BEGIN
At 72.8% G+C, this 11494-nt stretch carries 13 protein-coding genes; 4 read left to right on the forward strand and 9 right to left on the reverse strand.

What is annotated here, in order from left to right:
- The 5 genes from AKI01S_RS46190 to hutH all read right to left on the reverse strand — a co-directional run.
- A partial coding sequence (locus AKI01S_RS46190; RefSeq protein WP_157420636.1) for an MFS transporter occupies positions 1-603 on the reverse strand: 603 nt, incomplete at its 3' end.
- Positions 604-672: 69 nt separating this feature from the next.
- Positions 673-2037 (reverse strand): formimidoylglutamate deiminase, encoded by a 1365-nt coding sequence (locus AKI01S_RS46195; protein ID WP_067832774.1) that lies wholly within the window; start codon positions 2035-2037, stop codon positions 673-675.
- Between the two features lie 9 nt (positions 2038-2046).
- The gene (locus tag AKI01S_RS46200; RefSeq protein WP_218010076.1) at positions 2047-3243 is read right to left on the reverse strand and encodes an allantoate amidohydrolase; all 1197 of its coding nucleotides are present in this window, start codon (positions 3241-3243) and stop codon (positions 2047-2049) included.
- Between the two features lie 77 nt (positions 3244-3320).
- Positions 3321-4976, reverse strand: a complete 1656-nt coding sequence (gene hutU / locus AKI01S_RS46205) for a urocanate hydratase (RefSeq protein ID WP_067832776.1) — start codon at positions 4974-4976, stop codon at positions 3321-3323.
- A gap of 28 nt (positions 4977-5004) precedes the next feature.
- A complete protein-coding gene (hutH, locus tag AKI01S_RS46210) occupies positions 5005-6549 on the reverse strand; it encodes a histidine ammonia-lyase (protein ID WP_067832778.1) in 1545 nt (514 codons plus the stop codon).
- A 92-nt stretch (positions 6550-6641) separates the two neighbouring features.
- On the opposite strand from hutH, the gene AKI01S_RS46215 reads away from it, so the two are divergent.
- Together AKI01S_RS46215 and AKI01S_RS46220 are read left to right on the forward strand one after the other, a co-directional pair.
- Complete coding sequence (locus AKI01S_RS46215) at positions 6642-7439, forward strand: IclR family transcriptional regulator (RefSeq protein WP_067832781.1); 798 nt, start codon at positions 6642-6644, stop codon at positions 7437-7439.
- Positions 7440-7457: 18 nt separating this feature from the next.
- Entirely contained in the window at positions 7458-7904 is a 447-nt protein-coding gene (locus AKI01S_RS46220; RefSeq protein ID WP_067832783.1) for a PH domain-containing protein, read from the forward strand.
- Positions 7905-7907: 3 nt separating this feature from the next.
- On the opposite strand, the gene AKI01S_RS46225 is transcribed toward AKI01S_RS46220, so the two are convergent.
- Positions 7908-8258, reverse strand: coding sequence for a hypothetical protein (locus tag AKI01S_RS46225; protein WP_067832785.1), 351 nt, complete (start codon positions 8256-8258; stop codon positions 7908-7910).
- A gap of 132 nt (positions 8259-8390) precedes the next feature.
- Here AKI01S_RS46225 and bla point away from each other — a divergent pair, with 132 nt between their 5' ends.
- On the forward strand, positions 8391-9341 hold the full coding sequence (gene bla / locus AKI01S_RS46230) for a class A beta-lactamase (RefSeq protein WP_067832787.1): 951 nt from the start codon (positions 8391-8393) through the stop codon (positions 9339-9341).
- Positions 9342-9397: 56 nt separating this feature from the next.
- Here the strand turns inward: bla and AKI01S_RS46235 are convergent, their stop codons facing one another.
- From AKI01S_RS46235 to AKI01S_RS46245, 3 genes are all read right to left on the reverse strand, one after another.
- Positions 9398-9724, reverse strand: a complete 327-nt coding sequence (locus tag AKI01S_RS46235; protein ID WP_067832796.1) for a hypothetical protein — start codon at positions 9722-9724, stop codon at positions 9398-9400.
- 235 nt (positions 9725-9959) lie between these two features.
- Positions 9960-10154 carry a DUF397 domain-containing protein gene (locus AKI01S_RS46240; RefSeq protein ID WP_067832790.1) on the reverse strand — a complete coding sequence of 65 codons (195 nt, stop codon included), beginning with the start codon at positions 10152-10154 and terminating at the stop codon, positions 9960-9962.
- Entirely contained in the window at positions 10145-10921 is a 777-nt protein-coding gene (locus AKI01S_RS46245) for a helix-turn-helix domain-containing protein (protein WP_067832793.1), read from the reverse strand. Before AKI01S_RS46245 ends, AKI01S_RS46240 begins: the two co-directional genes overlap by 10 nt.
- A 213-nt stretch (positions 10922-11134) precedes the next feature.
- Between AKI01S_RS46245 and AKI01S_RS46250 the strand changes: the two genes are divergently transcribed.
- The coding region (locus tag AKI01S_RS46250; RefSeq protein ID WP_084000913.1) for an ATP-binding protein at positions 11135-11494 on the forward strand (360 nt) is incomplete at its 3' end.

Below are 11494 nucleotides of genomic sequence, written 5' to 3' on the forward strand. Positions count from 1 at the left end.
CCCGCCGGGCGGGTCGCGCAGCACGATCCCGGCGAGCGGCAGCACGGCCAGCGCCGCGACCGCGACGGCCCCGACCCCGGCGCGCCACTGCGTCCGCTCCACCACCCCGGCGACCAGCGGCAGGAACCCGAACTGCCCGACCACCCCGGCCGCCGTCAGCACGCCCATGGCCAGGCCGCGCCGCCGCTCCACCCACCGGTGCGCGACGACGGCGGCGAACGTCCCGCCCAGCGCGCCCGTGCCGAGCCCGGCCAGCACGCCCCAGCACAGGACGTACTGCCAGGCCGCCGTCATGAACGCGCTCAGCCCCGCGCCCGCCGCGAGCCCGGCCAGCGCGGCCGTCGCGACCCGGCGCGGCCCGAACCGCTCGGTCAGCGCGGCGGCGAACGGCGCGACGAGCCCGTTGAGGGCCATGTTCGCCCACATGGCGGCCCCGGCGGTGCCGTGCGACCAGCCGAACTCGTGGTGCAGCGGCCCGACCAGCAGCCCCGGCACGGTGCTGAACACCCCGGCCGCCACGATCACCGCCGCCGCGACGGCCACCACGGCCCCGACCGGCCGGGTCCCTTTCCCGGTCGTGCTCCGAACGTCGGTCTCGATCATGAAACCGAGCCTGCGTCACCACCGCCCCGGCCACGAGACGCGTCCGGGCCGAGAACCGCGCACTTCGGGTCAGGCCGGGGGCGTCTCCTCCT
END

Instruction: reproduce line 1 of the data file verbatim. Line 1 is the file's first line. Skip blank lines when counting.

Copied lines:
At 72.8% G+C, this 11494-nt stretch carries 13 protein-coding genes; 4 read left to right on the forward strand and 9 right to left on the reverse strand.